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Licenses in sight for young immigrants

Licenses in sight for young immigrants

Despite governors opposition, bill gets a committee OK and the backing of most lawmakers

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NEBRASKA LEGISLATURE

LINCOLN — Nebraska lawmakers may have charted a collision course with Gov. Pete Ricketts when it comes to banning driver's licenses for young immigrants brought to the country illegally as children.

The Legislature's Transportation and Telecommunications Committee voted 5-2 Friday to advance a bill that allows driver's licenses for immigrants exempted from deportation under a controversial directive of President Barack Obama. The bill will be debated on the floor, where a majority of the 49 senators have signed on in support.

The governor said he was "incredibly disappointed" by the committee's action.

"I remain strongly opposed to extending state benefits to individuals who have entered our country illegally, and remain opposed to this legislation," Ricketts said in a press release.

Nebraska is the only state to deny licenses to those granted temporary lawful status under the Deferred

Action for Childhood Arrivals, or DACA, program.

The bill stalled in a March 12 committee vote, but the measure has been gaining momentum since. Twenty-four senators have joined sponsor Jeremy Nordquist of Omaha as co-signers, and Sen. John McCollister of Omaha has made it his legislative priority.

Omaha Mayor Jean Stothert, a conservative Republican, sent a letter to lawmakers stating her support for the legislation.

Nebraska's policy of denying driver's licenses to the young immigrants is the subject of a lawsuit scheduled for an April 29 trial in Lancaster County District Court. The governor criticized the timing of the bill's advancement on the eve of trial.

A similar lawsuit brought in U.S. District Court was dismissed in the state's favor.

Advancement of the bill was applauded by advocates for those who have been granted deferred action status. The federal program issues Social Security cards to qualified immigrants and allows them to work and study in the United States on two-year, renewable permits.

"LB 623 would benefit us all by allowing young Nebraskans to contribute their talents more fully to our state's communities and economy," said Darcy Tromanhauser with Nebraska Appleseed.

Yet the measure will face stiff opposition in floor debate that could prevent it from reaching the governor's desk. Sen. John Murante of Gretna, who voted against the bill in committee, said he thinks the Legislature should wait for a judge to rule on the lawsuit.

"I think there will be an aggressive effort to stop the bill from being enacted," he said.

Supporters of the measure would need 33 votes to halt a filibuster and 30 votes to override a gubernatorial veto.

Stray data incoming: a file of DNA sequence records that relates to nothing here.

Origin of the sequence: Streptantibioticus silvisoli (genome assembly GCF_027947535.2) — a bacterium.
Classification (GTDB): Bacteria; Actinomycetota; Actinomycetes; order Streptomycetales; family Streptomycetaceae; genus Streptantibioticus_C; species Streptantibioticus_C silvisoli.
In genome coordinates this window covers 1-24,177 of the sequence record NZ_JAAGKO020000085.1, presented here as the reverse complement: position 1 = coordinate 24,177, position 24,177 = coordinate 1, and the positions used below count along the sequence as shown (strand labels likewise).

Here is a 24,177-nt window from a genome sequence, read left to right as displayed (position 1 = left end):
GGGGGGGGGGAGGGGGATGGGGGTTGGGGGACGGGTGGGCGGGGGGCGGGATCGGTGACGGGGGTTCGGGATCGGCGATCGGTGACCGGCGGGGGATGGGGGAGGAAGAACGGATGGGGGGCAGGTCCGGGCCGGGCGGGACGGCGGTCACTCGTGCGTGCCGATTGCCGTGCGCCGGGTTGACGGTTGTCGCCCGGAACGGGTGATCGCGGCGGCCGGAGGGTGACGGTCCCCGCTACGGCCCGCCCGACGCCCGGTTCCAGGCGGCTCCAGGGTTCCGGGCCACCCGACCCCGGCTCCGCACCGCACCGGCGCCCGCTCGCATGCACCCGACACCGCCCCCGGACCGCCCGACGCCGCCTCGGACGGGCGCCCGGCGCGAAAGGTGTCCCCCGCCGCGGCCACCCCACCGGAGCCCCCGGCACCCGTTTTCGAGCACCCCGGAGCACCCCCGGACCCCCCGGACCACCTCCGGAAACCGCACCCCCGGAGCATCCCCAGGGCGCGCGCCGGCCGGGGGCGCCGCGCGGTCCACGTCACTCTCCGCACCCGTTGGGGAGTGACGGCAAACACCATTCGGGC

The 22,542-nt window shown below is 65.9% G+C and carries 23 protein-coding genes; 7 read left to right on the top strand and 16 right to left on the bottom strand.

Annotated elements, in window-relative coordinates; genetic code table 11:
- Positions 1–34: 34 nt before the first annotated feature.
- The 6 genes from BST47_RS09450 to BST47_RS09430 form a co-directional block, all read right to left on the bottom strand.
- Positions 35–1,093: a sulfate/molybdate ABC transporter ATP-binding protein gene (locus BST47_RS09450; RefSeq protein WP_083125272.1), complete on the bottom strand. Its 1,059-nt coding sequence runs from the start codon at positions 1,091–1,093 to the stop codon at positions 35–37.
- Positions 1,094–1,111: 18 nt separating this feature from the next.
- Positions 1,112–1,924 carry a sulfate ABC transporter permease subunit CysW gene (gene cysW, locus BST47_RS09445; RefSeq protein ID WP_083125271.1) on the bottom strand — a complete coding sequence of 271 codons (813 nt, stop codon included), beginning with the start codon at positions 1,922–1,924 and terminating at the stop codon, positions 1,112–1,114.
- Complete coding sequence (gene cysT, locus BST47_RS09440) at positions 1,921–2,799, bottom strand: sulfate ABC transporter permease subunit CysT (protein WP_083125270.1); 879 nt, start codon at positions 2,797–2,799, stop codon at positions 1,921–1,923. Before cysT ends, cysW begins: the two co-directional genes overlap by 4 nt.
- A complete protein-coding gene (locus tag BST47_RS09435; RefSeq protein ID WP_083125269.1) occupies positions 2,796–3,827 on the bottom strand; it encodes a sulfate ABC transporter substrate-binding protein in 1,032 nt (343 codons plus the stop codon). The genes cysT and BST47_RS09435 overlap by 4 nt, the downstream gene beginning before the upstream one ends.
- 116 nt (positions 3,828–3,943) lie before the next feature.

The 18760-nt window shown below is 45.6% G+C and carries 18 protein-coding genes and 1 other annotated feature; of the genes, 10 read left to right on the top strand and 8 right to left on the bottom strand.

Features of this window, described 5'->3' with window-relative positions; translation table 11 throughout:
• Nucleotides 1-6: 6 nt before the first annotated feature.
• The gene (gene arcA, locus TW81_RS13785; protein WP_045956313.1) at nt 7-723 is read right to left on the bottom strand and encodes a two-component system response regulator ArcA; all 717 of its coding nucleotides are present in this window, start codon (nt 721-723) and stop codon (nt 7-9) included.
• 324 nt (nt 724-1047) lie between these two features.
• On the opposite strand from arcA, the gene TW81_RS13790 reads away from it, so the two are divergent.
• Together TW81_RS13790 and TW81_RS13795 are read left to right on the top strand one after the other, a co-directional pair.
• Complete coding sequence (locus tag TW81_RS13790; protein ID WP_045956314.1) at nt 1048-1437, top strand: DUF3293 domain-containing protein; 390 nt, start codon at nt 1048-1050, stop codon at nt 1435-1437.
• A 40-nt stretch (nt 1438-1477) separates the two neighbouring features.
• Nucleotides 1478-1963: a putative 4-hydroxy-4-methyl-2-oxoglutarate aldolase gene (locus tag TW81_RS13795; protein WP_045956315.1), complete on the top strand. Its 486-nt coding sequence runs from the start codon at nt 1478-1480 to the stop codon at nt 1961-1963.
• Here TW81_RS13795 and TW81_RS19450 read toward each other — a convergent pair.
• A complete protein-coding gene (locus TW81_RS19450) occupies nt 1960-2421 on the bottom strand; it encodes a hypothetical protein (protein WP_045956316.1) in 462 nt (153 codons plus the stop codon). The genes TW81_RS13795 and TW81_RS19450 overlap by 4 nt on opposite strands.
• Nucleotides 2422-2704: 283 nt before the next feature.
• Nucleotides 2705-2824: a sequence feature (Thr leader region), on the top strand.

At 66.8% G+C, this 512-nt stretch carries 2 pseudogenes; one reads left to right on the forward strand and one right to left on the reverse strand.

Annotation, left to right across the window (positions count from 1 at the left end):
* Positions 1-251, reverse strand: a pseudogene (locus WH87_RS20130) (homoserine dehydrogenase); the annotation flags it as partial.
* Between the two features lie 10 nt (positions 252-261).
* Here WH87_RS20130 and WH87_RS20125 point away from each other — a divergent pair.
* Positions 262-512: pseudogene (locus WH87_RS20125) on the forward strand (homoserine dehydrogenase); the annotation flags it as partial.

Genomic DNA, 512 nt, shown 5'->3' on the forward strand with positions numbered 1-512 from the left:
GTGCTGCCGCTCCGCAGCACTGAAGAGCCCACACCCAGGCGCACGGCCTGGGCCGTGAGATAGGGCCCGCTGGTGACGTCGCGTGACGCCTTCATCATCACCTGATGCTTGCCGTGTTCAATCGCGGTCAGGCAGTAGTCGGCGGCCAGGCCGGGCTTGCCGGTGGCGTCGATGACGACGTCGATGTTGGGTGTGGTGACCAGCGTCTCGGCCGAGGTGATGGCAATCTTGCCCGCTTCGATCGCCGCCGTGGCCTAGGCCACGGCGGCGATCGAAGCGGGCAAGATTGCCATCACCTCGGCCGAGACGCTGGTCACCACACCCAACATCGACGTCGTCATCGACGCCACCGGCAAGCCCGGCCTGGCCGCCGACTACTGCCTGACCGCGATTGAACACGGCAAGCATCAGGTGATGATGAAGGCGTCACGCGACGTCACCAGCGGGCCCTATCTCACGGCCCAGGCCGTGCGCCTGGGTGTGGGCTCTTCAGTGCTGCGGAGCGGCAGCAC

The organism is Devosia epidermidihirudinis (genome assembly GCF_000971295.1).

The committee adopted an amendment that requires the licenses to be surrendered if the DACA program is struck down in court or discontinued by an executive order by a future president.

Murante asked to delay further action on the bill until Wednesday so he could work out details on a second amendment that would require the licenses to clearly indicate the holder had DACA status. Such markings would allow a law enforcement officer to quickly identify an invalid license if the program is discontinued.

After his motion failed, Murante declined to pursue the amendment further. He said he could not recall a similar situation in which senators refused the request of a colleague for more time to craft an amendment.

Sen. Jim Smith of Papillion, the committee chairman, said there has been ample time for members to propose and draft amendments. He set Friday's executive session after determining there were the minimum number of five votes to advance the bill.

Voting to advance were Smith and Sens. Al Davis of Hyannis, Curt Friesen of Henderson, Les Seiler of Hastings and Tommy Garrett of Bellevue. Sen. Beau McCoy joined Murante in casting "no" votes and Sen. Lydia Brasch of Bancroft abstained.

Several committee members said that although they remain opposed to illegal immigration, Nebraska's policy seems misdirected.

"I feel like we're punishing these kids because of the crimes their parents committed," said Garrett.

Friesen said he supported the state's ban on driver's licenses for the young immigrants, but he changed his mind after hearing their testimony at a public hearing on the bill.

Brasch said she can't support the bill out of respect for immigrants and their children who wait to enter the country legally.

"Driving is a privilege," she said. "It is not as if we are denying them anything that will physically cause them anguish or harm."

About 2,700 young immigrants in Nebraska have been accepted into the Deferred Action for Childhood Arrivals program since it began in 2012. Nationally, close to 600,000 have been granted deferred action status.

Groups representing the livestock and restaurant industries support the bill so their employees can drive to their jobs. They have argued that's especially important in rural areas where public transportation is not available.

This week, the League of Nebraska Municipalities also came out in support of the bill.

Former Gov. Dave Heineman instituted Nebraska's policy of not issuing driver's licenses to people given deferred action status. The governor argued that doing so would violate a state law that prohibits public benefits from being provided to illegal immigrants.

Contact the writer:

402-473-9587, joe.duggan@owh.com

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